China’s consumption of apples and apple products exceeded 30 pounds per person in 2004 compared to U.S. consumption of 40 to 50 pounds per person (see Figure 1). Apple consumption in other Asian countries ranges from less than one pound per person in Indonesia to over 60 pounds per person in North Korea, according to statistics from the Food and Agriculture Organization of the United Nations.

China’s total fresh and processed apple production was equivalent to nearly 1.2 billion 40-pound boxes in 2004 compared to Washington’s production of approximately 135 million boxes. China’s apple consumption was just over 1.1 billion boxes, resulting in net exports
of the equivalent of nearly 60 million boxes of fresh and processed apples.

The sheer size of Chinese apple production is daunting, particularly since the Chinese apple industry has grown to over 12 times the size of Washington’s industry. However, China’s consumption of apples has kept pace with production. China is its own largest market for apples, by a sizeable margin.

China’s middle class is also growing and becoming more affluent. There are 50 million Chinese whose incomes would be considered middle class by U.S. standards and 300 million Chinese who live as well as middle-class Americans. By 2030, China’s population is projected to grow by another 150 million people. Currently, China’s middle-class market is as large as the total U.S. market.

Looking forward, what are the implications of China’s growing income and population?

Consumption patterns

As economies develop and consumers go from subsistence to surviving to thriving, their consumption patterns change. At a subsistence level, getting enough to eat is the goal. However, as consumers climb the economic ladder, their consumption patterns change from low-cost, high-calorie staples to more higher quality food, including fruits and vegetables.

How does increased fruit consumption translate into demand for apples?

It depends, which is always a good economist’s answer. Actually,
for apples, it does depend upon the prices of other fruits such as pears, berries, or even oranges, as well as income. Depending on prices, consumers will purchase more apples, or oranges, or other fruits which suit their preferences.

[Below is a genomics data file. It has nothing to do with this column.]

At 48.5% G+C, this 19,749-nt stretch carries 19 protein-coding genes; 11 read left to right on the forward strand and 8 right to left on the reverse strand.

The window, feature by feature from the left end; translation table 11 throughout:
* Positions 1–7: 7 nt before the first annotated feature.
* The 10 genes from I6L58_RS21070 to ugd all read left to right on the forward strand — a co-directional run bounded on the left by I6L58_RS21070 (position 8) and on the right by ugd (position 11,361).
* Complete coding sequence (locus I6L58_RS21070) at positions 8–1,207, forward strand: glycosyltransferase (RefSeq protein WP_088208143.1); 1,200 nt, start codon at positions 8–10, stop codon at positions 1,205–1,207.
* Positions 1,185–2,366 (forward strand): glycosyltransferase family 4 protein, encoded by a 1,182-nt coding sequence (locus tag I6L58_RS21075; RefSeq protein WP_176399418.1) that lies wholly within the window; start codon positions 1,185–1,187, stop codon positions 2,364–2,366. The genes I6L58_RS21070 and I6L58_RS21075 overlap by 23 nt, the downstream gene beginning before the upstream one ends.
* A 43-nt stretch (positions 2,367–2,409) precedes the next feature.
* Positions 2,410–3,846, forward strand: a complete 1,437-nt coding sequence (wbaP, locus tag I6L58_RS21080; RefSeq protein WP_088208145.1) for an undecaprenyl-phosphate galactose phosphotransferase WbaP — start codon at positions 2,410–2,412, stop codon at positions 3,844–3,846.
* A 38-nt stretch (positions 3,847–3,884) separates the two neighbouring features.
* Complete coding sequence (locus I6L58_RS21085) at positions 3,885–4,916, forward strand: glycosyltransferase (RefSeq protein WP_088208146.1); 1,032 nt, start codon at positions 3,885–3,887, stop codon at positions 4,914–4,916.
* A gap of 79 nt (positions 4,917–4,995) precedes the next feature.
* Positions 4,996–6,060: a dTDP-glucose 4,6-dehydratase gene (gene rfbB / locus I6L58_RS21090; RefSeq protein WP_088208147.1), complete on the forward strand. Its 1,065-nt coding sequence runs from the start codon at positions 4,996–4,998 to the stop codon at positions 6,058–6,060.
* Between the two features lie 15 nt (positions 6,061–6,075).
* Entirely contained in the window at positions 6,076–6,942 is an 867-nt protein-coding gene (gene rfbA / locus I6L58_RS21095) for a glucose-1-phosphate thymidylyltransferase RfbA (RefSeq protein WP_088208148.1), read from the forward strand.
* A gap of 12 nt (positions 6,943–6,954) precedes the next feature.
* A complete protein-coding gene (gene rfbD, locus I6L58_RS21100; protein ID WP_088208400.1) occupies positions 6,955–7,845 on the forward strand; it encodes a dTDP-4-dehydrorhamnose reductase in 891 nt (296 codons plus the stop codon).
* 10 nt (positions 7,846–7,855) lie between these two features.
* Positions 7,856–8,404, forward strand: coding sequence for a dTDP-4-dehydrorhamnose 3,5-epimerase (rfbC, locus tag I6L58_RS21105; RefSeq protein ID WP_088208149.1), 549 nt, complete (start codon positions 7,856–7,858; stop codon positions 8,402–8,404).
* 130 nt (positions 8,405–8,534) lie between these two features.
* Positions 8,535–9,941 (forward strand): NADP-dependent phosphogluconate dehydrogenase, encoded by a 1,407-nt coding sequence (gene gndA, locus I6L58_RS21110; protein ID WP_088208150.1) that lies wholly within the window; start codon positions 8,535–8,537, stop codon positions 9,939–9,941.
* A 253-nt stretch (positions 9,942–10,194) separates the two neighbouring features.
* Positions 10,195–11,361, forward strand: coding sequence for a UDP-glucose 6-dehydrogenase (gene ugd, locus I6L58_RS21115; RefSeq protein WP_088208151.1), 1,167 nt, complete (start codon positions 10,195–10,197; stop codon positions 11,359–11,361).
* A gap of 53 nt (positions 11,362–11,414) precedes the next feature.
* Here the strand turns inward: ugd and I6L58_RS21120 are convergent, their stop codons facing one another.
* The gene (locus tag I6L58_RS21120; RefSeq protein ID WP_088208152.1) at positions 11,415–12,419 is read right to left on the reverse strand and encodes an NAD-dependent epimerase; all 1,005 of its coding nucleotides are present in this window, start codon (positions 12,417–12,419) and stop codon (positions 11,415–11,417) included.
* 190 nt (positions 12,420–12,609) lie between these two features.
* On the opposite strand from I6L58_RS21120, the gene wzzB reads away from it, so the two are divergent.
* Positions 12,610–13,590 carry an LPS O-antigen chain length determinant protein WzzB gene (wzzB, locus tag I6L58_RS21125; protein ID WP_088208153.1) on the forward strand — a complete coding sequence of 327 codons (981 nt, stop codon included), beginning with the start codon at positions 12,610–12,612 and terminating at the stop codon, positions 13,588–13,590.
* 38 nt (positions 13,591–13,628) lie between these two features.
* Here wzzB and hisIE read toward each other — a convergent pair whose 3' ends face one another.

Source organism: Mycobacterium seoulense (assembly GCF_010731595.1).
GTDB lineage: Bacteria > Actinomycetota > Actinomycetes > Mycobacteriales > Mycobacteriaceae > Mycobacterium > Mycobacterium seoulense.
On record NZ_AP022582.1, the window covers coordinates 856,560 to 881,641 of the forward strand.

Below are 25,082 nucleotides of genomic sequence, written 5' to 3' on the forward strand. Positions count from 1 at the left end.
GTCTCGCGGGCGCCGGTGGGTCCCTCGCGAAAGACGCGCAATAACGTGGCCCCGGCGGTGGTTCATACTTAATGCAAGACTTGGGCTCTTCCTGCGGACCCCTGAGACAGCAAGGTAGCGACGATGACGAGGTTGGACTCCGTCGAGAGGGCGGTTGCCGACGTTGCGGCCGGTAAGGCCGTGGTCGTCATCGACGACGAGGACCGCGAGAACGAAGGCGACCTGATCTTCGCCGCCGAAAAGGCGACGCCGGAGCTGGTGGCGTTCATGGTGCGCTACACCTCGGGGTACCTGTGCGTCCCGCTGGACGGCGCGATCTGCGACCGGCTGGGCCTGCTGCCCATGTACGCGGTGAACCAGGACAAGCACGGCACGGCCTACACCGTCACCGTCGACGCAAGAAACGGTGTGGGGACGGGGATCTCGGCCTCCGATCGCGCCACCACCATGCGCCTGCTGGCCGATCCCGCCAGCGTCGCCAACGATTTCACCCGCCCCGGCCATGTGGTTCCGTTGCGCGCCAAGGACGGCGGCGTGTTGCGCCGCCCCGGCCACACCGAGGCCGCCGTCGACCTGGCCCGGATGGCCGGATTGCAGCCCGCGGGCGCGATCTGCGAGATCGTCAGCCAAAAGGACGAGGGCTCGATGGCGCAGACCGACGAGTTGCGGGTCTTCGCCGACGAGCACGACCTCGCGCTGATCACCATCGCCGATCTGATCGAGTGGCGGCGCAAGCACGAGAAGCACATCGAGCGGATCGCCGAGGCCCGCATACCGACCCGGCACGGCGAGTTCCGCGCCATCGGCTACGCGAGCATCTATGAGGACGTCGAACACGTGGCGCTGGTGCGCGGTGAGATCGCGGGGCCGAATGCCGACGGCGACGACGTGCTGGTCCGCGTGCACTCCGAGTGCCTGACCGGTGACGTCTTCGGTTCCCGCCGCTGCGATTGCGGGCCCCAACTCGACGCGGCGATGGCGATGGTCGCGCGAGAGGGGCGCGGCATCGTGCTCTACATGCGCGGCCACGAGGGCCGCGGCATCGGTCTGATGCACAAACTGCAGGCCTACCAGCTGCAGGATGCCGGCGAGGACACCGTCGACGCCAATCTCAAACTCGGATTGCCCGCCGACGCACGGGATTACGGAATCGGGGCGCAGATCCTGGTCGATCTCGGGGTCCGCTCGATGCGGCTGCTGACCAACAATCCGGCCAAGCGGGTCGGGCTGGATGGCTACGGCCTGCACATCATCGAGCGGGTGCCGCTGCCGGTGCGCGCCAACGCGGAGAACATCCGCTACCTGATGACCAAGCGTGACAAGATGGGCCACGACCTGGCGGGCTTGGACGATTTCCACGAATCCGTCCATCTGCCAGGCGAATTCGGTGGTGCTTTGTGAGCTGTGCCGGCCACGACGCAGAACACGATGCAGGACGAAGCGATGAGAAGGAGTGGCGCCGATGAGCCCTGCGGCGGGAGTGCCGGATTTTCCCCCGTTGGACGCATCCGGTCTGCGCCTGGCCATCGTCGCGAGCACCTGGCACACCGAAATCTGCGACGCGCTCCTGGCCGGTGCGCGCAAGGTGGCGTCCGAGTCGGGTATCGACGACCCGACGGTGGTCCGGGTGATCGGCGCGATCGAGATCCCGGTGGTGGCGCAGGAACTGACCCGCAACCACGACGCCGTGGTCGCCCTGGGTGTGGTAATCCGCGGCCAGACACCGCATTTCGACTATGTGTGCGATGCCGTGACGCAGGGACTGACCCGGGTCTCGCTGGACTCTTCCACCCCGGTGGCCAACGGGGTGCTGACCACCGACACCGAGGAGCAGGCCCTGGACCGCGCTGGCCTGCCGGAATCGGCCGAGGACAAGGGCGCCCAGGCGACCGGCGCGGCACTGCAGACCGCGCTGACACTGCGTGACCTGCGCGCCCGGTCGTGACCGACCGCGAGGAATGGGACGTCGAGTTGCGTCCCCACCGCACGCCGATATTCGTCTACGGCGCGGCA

So much for the economics lecture.

This means it is likely that as income goes up, and if apples do not get too expensive relative to oranges or other fruits, Chinese consumers will buy more apples. The number of consumers buying apples will also increase. These factors mean demand for apples in China will increase in the future.

Even if apple consumption per person does not increase in the future, total demand for apples will increase because of the growing population. In 2005, Chinese domestic use of apples was approximately 40 pounds per person (production less net trade), which includes retail use as well as any waste beyond the farm gate. The projected increase in population, at constant per-person consumption, will drive a boost in demand, which follows population growth projections. However, if per-person consumption increases to 44 pounds, which is similar to recent U.S. consumption and could reflect China’s growing incomes, demand would increase significantly.


The implications for trade in either scenario depend upon projections for China’s apple production. If production remains at levels of approximately 25 million metric tons, demand will exceed supply by 2010. Arguments could be made that with given trends and advances in technology, it is more likely production will continue to increase. Arguments could also be made to suggest production increases will be limited because of restricted water supplies, encroaching cities, and subsidies for competing crops.

Nevertheless, it is clear that China is China’s best market for apples, and it is likely, barring any dramatic increases in productivity, that China’s apple exports will not increase significantly, and possibly will decrease in response to higher domestic demand. While the supply-and-demand situation for apples in China may ultimately depend upon technology adoption, weather, and other factors beyond the control of producers, it is encouraging for U.S. producers that China is not likely to dramatically increase its apple exports in the future.